In school, I would study the ones I liked and not care about the others. I remember my teacher, a math professor, saying, “Sarah, you’re an underachiever because you don’t try hard enough.” I was thinking, “how dare you?” but I also took it to heart. I thought, when I go to university, I’m going to make an effort and try harder. When I filled out my forms to apply to university, I had different courses for each school because I wasn’t sure what I wanted to do. I was into math, the arts—I enjoyed creative pursuit—and I liked basketball and the discipline of that. I think that’s why I chose to do architecture at UP. I ended up being the valedictorian of my course so my teacher was proven right in saying if you put your soul into it, you could do well. Of course, graduating top of your class in architecture doesn’t prove anything. It’s just a course. That’s why my realizations now about unlearning all the knowledge that I had from theory cease to be as relevant as I thought they were. We don’t come from a well-to-do family but we’re educated and curious. I didn’t have the luxury of choosing a university...

It’s crazy how that happened—something that was dreamt of in the past ended up becoming a reality. This is truly an amazing space. 

 

It’s a moving project. They call this synchrodestiny. This doesn’t happen by chance. 

 

All the references about Jung I was talking about this morning was because I’ve been reading his books. When I was beginning to explore whether to take a master’s degree in 2018, I was thinking, I’ve been practicing and working for ten years and it’s time for a sabbatical. It’s time for me to go back to school. I was looking at courses and speaking to my mentors in Brazil and Japan. I asked them, “What degree should I take? Should it be a master’s or should I specialize in real estate?” They told me, “Look inside again. What do you want to learn more about?” What interested me was the confluence of architecture and psychology—human behaviour and emotion. Was there a course for that? My Japanese friend responded, “No, but maybe you could go to a school with a good architecture program and psychology program and ask your advisor to integrate this for you so you can create your own path.”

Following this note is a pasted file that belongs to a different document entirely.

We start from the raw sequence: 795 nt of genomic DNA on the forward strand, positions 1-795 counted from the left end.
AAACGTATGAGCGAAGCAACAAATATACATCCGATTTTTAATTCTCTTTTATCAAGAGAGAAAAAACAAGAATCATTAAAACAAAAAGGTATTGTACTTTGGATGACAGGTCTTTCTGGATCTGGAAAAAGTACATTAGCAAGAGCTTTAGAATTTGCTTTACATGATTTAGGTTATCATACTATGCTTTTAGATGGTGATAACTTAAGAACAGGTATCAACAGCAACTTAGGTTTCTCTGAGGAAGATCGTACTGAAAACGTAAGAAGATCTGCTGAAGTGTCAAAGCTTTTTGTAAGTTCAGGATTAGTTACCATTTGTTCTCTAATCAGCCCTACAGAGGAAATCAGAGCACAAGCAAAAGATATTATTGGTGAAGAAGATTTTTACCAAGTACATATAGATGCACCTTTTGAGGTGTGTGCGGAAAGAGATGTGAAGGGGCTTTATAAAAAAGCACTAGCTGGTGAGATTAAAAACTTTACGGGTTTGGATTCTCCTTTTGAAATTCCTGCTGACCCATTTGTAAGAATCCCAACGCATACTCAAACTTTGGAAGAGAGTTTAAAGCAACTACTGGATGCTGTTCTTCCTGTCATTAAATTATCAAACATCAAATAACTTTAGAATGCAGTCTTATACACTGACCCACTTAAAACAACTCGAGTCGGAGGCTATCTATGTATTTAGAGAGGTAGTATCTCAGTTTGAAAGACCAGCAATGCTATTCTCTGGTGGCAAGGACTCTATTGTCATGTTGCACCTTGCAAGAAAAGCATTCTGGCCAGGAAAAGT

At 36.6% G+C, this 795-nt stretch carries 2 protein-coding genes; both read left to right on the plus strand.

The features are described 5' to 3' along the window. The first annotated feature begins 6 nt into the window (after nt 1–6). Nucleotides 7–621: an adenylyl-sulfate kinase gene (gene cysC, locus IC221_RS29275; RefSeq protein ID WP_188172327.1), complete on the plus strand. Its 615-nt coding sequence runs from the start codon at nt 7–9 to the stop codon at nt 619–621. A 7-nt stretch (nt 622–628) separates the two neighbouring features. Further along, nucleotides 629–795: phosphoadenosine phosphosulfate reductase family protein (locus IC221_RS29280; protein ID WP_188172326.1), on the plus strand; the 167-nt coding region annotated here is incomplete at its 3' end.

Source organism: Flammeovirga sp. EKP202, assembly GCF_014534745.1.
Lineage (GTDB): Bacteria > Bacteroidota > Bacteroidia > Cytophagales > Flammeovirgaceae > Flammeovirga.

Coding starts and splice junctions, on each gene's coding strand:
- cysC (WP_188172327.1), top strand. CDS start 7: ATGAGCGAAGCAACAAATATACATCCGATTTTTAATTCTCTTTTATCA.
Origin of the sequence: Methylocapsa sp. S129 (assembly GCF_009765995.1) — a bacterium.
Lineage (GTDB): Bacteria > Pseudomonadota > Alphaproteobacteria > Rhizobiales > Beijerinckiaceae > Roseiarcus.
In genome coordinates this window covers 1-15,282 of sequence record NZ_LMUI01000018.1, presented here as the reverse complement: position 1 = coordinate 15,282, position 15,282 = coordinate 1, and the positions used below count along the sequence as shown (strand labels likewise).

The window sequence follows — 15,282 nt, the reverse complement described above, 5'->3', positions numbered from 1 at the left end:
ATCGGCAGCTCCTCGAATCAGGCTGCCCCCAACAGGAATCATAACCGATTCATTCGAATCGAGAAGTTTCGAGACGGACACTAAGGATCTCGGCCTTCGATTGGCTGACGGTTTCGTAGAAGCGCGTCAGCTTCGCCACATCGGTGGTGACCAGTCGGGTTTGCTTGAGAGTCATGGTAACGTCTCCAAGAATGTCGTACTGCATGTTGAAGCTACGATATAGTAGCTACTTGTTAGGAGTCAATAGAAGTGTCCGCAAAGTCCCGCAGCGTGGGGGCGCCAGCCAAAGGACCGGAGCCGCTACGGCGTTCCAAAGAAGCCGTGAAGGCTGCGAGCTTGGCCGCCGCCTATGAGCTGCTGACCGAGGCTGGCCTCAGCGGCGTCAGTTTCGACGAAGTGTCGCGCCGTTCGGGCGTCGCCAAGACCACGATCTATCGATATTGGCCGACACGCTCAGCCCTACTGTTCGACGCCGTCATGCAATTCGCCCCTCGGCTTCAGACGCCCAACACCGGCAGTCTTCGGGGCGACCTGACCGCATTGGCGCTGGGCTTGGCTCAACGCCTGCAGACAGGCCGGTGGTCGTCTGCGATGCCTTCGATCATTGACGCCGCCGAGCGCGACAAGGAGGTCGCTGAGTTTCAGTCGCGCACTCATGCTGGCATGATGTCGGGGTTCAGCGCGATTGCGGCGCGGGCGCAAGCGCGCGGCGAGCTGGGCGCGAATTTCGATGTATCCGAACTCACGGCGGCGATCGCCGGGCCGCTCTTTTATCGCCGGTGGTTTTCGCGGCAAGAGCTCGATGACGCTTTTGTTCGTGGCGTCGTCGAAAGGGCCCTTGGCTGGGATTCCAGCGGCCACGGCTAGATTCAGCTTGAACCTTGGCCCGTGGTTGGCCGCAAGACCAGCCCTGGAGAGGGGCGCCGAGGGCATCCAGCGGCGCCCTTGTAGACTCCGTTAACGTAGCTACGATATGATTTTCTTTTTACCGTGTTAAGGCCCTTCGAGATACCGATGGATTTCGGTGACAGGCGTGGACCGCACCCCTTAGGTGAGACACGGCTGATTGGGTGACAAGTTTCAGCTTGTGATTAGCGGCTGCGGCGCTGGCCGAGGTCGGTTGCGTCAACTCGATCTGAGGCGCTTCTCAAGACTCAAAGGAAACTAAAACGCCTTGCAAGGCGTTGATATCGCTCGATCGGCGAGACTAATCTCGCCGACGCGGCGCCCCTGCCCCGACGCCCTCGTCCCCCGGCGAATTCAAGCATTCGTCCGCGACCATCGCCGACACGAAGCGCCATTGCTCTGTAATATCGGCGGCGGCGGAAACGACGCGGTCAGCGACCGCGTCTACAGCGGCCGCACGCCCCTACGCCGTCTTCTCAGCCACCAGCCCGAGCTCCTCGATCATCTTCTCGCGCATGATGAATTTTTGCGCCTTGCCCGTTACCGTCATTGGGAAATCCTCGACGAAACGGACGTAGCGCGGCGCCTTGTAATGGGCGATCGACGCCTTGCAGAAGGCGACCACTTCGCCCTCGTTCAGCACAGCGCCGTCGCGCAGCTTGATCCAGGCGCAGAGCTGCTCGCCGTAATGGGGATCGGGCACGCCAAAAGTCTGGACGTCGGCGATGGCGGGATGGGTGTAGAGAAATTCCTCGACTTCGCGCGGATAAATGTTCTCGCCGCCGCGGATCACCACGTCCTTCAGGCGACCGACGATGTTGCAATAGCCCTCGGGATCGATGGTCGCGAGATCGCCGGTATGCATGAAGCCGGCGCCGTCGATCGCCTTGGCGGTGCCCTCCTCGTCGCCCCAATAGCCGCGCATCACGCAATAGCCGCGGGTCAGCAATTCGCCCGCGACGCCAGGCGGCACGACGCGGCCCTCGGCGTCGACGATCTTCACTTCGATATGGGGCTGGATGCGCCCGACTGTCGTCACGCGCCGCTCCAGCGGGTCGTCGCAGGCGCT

Because of the pandemic, I’ve been able to read, meet people who are also into Jung, create my own education, and see how it influences architecture. Those are the kind of ripples that are happening inside now. 

"I aspire to build soulful architecture [...] There’s a term, genius loci, which means spirit of a place. I’m attuned to that. I think it may be the woman in me."

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The photos I saw of this house did not give it justice. Being physically present, there’s something about it that is...

 

Your soul.

 

I aspire to build soulful architecture. Maybe that’s the philosophy. There’s a term, genius loci, which means spirit of a place. I’m attuned to that. I think it may be the woman in me.

 

I come from a different generation of architects. I used to love rigorous design and still admire Mise van der Rohe, Le Corbusier, the machinery and the work, but I also find those spaces cold now. I currently feel like humanity in design sometimes gets lost and there are architects who take on projects to satisfy themselves. I think I’m the opposite of that.

 

I’m now sharing this message that there’s another way of looking at things, through feelings or imperfection, and that spaces can be more humble. I think that’s something you can chew on as a philosophy—coming from that space of rigor and perfection in the past to embracing cracks because there’s a lot of movement in the ground. There was a certain unkindness to perfection.

 

It’s like wabi-sabi. 

We’ve been talking about emotions and design and it’s been said that you’re passionate about purposeful design and keeping spaces raw. I can see it here in Antipolo—the walls and the concrete staircase leading to the main area. You see it everywhere in this home. Are these attributes in all your projects?